Thursday, 30 August 2001
Coming Attractions: We're off to enjoy the Labor Day Weekend and one last bit of summer fun, but we'll be spinning new DVDs while we're gone, and upcoming reviews include Memento, The Princess Bride: Special Edition, a look at Universal's third wave of Classic Monsters, and plenty more. This also will be the last weekend to enter this month's totally free DVD contest for a copy of Sullivan's Travels: The Criterion Collection, so be sure to visit our contest page if you haven't yet, and don't forget to take our monthly DVD poll while you're there. We'll be back Tuesday to announce the winner, and we'll have a new contest up and running as well. Enjoy the weekend we'll see ya soon.
Commentary Clip: "I think people look upon an anamorphic format, which is this widescreen format, as something that's very well-suited to large, apocalyptic movies. In fact, it's a beautiful, beautiful format for close-ups, because it allows you to take a very tight close-up, throw the rest of the frame out of focus, and still see a light source as deep, on either to the right or the left side of the frame.... I am madly and passionately in love with this format, though with the aspect ratio of 2.35:1 I just think it's so beautiful. I remember I was talking to Steven Spielberg one day, and he was about to do Jurassic Park, and he told me he was going to do it in a 1.85 format. And I asked him, 'Well, Steven, why aren't you using a 2.35 format?' And he looked at me, realizing how stupid I was, and said, 'Because dinosaurs are tall.' And that's like the best answer that anybody's ever given me about anything I've ever asked."
Director Peter Hyams,
Documentary Clip: "I was trying to get Columbia to let me finish the movie the way I wanted it to be finished, but they were having big financial problems in 1977 and needed a film to come out during Christmas, and I was hoping to come out the following summer, 'cause I couldn't really make Christmas. But they kept insisting, 'You must make Christmas, because our whole company is at stake'.... So I had no choice. After the film's success, I went back to Columbia a year-and-a-half later and I said, 'Now let me finish the film the way I'd always intended to. I want to re-cut certain scenes and I want to shoot a few more sequences.' And then they said to me, 'We'll give you the money' it was about a million-and-a-half dollars to do that for the reissue 'if you show us the inside of the mothership. Give us something we can hang a campaign on.' And so I compromised, and had Richard Dreyfuss walking inside the mothership which I never should have done, because it should have always been kept a mystery, the inside of that ship."
Quotable: "If (Tom Cruise's lawyers) persist, they will get a judgment against me for $100 million. Then I file bankruptcy and it's dismissed. It's like I'm being harassed.... I don't think I ever want to see another Tom Cruise movie in my life."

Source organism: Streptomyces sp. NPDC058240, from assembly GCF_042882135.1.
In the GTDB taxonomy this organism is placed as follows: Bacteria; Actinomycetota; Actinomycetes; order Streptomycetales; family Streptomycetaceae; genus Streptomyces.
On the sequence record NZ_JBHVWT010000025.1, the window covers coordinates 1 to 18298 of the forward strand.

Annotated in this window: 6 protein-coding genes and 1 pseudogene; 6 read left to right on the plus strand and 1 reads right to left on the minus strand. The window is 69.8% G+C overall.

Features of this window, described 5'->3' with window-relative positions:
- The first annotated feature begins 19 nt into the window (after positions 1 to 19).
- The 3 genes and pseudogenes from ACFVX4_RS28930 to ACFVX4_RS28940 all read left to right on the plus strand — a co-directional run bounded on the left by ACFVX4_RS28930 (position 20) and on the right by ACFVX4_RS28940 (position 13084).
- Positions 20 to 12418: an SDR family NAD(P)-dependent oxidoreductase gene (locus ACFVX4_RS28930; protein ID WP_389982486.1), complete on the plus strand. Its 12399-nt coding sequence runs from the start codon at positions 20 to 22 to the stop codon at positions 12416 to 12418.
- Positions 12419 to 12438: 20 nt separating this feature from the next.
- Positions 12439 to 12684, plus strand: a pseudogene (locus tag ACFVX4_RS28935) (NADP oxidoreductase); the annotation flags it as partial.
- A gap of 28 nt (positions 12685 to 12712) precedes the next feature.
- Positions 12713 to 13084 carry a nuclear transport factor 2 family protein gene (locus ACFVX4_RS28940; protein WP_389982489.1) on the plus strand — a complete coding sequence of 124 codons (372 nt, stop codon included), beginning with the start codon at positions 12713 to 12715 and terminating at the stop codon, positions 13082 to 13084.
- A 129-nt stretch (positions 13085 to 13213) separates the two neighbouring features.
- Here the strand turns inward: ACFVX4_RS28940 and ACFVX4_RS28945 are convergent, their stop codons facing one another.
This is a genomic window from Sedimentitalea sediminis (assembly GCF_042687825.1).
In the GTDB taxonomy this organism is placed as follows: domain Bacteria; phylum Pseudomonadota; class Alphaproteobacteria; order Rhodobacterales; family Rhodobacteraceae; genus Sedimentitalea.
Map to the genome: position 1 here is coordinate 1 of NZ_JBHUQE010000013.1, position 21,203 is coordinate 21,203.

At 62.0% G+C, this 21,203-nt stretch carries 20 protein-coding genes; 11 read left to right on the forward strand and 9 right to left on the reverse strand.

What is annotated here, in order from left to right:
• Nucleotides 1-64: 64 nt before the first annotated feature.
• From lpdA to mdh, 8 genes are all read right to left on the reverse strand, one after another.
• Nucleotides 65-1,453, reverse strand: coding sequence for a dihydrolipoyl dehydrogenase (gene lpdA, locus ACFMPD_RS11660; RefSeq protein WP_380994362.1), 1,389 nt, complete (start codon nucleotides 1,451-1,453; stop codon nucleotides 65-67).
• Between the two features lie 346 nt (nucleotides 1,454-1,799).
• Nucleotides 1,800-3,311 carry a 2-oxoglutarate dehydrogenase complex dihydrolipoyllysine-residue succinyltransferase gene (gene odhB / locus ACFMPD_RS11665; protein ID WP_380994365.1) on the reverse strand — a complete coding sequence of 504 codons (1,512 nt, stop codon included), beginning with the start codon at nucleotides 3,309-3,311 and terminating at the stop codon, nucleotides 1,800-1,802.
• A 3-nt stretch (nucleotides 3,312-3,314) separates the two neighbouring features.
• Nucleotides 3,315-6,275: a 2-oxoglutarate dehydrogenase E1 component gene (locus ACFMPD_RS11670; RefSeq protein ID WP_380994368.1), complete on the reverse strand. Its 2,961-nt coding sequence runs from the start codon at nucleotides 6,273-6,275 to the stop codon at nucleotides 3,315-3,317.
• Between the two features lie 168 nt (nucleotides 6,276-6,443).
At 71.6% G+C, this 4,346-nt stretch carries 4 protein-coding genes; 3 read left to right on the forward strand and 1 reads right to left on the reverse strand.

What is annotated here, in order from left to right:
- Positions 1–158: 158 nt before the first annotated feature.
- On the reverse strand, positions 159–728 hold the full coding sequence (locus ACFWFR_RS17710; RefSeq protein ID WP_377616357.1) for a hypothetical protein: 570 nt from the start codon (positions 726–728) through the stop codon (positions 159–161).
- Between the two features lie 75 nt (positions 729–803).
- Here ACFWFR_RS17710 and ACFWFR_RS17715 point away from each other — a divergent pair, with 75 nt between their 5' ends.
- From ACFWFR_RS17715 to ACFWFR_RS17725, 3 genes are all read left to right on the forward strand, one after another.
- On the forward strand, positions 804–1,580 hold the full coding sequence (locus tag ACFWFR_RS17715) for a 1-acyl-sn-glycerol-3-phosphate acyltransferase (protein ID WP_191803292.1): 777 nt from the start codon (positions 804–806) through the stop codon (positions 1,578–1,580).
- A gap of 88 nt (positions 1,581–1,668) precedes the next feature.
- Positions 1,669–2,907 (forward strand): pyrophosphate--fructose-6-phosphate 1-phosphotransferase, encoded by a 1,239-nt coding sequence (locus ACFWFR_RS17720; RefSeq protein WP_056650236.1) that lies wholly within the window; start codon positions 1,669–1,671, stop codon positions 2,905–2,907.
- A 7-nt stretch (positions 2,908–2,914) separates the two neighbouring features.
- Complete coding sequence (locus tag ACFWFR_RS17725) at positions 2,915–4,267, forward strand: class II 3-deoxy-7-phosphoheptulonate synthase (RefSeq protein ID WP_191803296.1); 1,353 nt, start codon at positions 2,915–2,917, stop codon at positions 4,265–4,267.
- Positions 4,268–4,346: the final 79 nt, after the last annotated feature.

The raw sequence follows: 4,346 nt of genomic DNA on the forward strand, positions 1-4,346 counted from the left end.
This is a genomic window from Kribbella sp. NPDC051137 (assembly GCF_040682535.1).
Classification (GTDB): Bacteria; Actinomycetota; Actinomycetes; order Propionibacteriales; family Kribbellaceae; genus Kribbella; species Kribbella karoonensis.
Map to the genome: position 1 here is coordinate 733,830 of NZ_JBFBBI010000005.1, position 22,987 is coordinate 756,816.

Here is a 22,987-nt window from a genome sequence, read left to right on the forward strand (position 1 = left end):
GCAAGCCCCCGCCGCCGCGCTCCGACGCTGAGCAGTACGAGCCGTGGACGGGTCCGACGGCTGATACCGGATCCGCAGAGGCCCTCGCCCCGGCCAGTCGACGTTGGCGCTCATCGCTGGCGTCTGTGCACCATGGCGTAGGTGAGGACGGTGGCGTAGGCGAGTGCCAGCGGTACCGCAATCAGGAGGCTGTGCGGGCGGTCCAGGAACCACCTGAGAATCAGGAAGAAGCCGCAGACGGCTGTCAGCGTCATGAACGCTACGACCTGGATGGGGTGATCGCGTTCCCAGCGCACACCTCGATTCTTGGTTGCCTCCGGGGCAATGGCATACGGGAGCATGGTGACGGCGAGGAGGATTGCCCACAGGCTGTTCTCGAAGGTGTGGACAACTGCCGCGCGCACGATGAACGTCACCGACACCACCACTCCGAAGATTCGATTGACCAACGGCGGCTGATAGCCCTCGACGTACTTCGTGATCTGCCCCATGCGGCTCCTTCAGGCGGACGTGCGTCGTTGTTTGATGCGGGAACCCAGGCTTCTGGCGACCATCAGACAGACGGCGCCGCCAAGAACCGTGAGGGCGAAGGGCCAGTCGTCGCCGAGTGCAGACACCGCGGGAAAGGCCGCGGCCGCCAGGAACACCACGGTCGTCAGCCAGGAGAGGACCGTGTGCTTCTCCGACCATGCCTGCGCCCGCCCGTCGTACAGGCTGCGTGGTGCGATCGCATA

Gay porn star Chad Slater, who defaulted this week
Sean Penn, speaking in Scotland about recent civil
"(I prefer being) a musician (to writing or directing), but a musician playing in small jazz clubs or alone. I do not give concerts, I come on stage and play with my friends in the band, all of whom are better musicians than me. Music has always helped my films. In The Curse of the Jade Scorpion, you can hear 'Sunrise' by Glenn Miller, an idol of my childhood, in the surprise ending. I like mixing comedy with suspense and action. I imagine myself as some sort of Bob Hope or Bing Crosby holding hands with Humphrey Bogart and James Cagney, as I have never been beautiful like Marlon Brando."
Woody Allen, discussing his latest picture at the
"I'm a movie star. Can I talk to my entertainment lawyer?"
American Pie 2 starlet Natasha Lyonne, speaking
"Nobody is ever going to see my ass besides Sarah."
Freddie Prinze Jr., who reportedly employed a
Wednesday, 29 August 2001
This may be one of those cases of Warner taking its lemons and making lemonade. While the obvious excuse may be that snap-cases don't allow two-disc sets, the more insidious side of this strategy is that Warner is selling you the second disc of your "two-disc" special edition set. Take, for argument's sake, the upcoming release of Shrek in a two-disc super special edition ("The DVD offers more than 11 hours of entertainment and features 15 minutes of all-new animated material including interactive menus created by the movie's directors," the press release says). SRP for the set is $26.99, but you can get it on the street for about $20.
Now take this 1+1 Matrix/Matrix Revisited special edition: You can get The Matrix for SRP $24.98, street about $19. You can get The Matrix Revisited for SRP $19.98, street price about $17. Total price for your two-disc Matrix special edition: SRP $44.96, or street price of $36!
Scary. Brilliant. Count me out for that Revisit....
It's hard to argue with the numbers Fred, but we should note right away that DreamWorks' $20 Minimum Advertised Price for the upcoming Shrek is definitely an unusual price attached to a very popular movie and expansive DVD set we have no doubt that the low cost of Shrek is part of a strategy to make it the best-selling DVD of all time (besting DreamWorks' own Gladiator). Thus, it's not an entirely accurate assessment of how much two platters goes for nowadays. In fact, at this time virtually all studios are keeping the price-points on their two-disc sets around thirty bucks SRP. Paramount, Universal, Buena Vista, MGM, and New Line list between $29.99 and $29.95, Columbia TriStar generally sets their two-disc price at $27.95, while Fox the trailblazer of the two-disc phenom comes in at a nice $26.98. Generally speaking, most street-prices at larger retailers fall between $22 and $26 for these products.